U.S. Pat. No. 5,009,475 discloses a molded component in which are formed a plurality of in situ waveguides, preferably tapered. These components can be designed and assembled to function as an image enlarger. Two methods of light propagation are described. First, the authors propose creating hollow light guides and then “backfilling” the guides with an optical plastic or glass which has a higher index of refraction than the surrounding mold material. In practice this is difficult to do because of the long optical paths. Over the length of these optical paths, it is difficult to prevent the formation of bubbles and inhomogeneities in the light transmitting medium, resulting in significant optical losses. The alternative is to use hollow light guides coated with a reflective material. This method as well is difficult to manufacture, and is characterized by large light transmission losses.

BRIEF SUMMARY OF THE INVENTION

This invention discloses a large screen fiber optic display with high fiber density and novel methods for simplifying and thereby cost-reducing the manufacture and assembly of large screen fiber optic displays containing very large numbers of individual fibers, by installing and managing the fibers in subgroups (of approximately 10-100) and groups (of approximately 100-1000) rather than individually.

DESCRIPTION OF FIGURES

FIG. 1 is an illustration of two large screen displays (1, 2); a planar display (1) and a contoured display (2) with multiple curvatures.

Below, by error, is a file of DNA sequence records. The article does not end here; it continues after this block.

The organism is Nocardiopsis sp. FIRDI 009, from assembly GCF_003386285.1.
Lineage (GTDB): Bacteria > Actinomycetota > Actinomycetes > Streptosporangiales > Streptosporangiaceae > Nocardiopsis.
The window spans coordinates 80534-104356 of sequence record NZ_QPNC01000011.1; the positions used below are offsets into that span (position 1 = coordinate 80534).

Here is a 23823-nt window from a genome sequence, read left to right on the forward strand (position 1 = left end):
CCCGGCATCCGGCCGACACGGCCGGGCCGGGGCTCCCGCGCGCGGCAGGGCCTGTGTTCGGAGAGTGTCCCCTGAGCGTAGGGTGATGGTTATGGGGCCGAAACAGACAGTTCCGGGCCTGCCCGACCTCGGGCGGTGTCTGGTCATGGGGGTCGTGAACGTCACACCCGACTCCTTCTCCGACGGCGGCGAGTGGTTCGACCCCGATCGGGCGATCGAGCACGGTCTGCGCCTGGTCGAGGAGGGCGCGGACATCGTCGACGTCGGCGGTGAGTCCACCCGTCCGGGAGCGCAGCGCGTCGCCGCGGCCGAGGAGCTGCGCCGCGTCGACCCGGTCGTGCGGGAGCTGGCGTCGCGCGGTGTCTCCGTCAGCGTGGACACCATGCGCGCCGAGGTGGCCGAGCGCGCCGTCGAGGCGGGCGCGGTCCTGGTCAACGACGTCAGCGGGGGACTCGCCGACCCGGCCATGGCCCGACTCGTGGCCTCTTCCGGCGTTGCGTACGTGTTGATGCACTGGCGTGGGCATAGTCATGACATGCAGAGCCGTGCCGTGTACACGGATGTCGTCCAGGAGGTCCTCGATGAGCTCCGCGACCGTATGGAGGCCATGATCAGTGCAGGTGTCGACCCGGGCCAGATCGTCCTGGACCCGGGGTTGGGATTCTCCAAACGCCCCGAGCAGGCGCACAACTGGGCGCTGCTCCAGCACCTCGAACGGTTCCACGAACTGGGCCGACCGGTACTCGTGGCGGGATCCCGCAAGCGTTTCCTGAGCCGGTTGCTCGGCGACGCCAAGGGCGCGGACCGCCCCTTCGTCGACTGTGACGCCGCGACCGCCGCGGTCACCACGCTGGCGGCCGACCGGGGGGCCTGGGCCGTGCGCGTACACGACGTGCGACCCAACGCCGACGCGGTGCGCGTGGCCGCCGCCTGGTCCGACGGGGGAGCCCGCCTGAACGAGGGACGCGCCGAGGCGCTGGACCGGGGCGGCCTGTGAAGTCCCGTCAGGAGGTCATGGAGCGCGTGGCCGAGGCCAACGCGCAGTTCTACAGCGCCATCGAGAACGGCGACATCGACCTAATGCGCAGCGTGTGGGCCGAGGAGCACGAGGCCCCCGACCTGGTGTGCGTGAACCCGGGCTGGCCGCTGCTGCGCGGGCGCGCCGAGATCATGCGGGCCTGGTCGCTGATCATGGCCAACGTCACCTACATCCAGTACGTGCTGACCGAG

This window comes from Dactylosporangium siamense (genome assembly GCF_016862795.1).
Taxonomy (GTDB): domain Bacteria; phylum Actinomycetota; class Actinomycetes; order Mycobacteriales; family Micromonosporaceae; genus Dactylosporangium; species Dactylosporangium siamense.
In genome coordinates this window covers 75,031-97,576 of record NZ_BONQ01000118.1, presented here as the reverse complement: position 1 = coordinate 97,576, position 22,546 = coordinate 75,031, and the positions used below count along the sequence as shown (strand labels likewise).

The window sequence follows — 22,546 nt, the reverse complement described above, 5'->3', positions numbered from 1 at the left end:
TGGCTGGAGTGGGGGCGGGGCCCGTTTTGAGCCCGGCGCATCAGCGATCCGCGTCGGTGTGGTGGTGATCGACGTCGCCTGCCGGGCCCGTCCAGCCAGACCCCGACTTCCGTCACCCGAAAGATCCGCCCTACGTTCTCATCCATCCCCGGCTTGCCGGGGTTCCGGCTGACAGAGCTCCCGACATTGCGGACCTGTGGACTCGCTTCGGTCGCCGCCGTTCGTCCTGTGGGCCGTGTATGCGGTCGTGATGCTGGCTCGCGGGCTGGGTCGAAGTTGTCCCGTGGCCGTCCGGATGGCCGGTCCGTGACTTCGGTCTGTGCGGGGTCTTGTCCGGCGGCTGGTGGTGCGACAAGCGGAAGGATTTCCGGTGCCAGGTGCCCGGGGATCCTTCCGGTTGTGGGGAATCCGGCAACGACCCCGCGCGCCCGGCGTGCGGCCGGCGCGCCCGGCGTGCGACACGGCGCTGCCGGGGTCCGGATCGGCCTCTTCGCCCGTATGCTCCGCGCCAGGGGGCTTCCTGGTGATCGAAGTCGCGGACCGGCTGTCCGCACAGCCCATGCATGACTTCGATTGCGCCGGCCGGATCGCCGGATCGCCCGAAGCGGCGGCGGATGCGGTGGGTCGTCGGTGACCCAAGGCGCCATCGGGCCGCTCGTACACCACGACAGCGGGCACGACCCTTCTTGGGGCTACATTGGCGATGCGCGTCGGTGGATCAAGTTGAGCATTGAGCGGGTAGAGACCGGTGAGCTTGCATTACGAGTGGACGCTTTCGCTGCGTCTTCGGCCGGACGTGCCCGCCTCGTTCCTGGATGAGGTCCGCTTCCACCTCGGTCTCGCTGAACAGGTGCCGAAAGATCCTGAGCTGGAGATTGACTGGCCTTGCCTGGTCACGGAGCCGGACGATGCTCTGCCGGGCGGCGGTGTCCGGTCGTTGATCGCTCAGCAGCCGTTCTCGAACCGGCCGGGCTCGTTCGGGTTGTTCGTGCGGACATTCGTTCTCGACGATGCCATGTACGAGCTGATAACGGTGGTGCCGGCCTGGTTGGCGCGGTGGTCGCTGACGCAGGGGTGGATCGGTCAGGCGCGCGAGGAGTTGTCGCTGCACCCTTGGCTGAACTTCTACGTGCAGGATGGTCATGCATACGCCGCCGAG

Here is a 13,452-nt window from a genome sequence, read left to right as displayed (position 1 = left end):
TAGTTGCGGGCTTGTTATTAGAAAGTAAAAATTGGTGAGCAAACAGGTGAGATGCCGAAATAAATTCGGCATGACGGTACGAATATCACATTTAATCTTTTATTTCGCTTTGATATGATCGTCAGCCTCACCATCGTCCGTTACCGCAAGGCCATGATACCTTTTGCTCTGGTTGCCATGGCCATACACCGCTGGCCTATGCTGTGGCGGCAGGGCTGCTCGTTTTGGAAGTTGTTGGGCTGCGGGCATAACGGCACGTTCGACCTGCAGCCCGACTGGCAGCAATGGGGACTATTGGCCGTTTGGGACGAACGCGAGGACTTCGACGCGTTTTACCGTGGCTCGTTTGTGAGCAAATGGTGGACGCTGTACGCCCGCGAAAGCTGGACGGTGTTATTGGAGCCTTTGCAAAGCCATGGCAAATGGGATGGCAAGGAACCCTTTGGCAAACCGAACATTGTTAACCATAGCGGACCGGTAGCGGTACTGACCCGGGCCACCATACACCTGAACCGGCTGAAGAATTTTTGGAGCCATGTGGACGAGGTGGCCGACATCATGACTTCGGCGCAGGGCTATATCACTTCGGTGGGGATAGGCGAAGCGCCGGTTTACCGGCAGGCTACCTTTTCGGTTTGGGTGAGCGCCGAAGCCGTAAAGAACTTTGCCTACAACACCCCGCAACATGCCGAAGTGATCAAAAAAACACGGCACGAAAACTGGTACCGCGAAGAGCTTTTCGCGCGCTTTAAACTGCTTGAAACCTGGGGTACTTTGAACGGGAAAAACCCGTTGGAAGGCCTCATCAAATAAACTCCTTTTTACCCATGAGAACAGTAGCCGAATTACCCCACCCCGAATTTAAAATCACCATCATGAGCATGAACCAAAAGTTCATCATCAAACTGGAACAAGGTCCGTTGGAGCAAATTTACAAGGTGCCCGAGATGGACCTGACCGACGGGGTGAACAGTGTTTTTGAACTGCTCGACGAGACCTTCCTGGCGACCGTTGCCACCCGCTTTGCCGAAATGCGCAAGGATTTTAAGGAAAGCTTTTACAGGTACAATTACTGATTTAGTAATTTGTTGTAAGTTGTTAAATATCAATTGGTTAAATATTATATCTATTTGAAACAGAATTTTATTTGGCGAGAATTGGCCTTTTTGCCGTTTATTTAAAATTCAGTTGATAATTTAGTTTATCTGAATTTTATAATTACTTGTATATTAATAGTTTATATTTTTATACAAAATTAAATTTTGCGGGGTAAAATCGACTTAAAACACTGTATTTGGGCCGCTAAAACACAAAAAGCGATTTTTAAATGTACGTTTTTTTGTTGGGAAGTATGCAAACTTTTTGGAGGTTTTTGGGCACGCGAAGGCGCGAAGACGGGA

FIG. 2a is an illustration of a group of flat fiber optic ribbon cables (4) with fiber optic connectors (6) installed at one end for quick connection to a display tile (3), and formed into an ordered array (5) at the other end to form a portion of the input matrix (13); for simplicity, only a representative sample of the totality of cables (4) and connectors (6) is illustrated. FIG. 2b is a cross-sectional view of a single ribbon cable (4) (subgroup of optical fibers) illustrating the fibers (7) embedded and secured in a planar (ribbon) configuration by the thin matrix adhesive (8). FIG. 2c is an alternative cross-sectional view of a single ribbon cable (4) (subgroup of optical fibers) illustrating the fibers (7) secured in a planar (ribbon) configuration by a two-part retention clip (22).

FIG. 3a is an illustration of an injection-molded display tile (3), with molded-in perforations to accept molded light guide arrays (11); FIG. 3b is an illustration of the interconnection between the display tile (3) and the input matrix (13), comprised of a group of molded light guide arrays (11), a group of optical fiber manifolds (20) consisting of arrays of fibers (7) on thin substrates (10), fiber optic connectors (6) (mating pairs), and a group of fiber optic ribbon cables (4) terminating in an ordered array (5) which forms a part of the input matrix (13); FIG. 3c is an end view of the ordered array (5) of optical fiber ribbon cables (4) formed into a portion of the input matrix (13); and FIG. 3d is a cross-sectional view through a molded light guide array (11) and display tile (3), showing the relationship of the optical fibers (7) to the light emitters (12).

FIG. 4 is an illustration of the back of a large screen display (1, 2), showing how the individual display tiles (3) are positioned and secured to form the viewing surface of the display (1, 2), and showing schematically the relationship of the video projector (18) and control computer (19) to the input matrix (13). (In an actual display the input matrix (13), video projector (18), and control computer (19) are located in an enclosure in the base of the display (1, 2).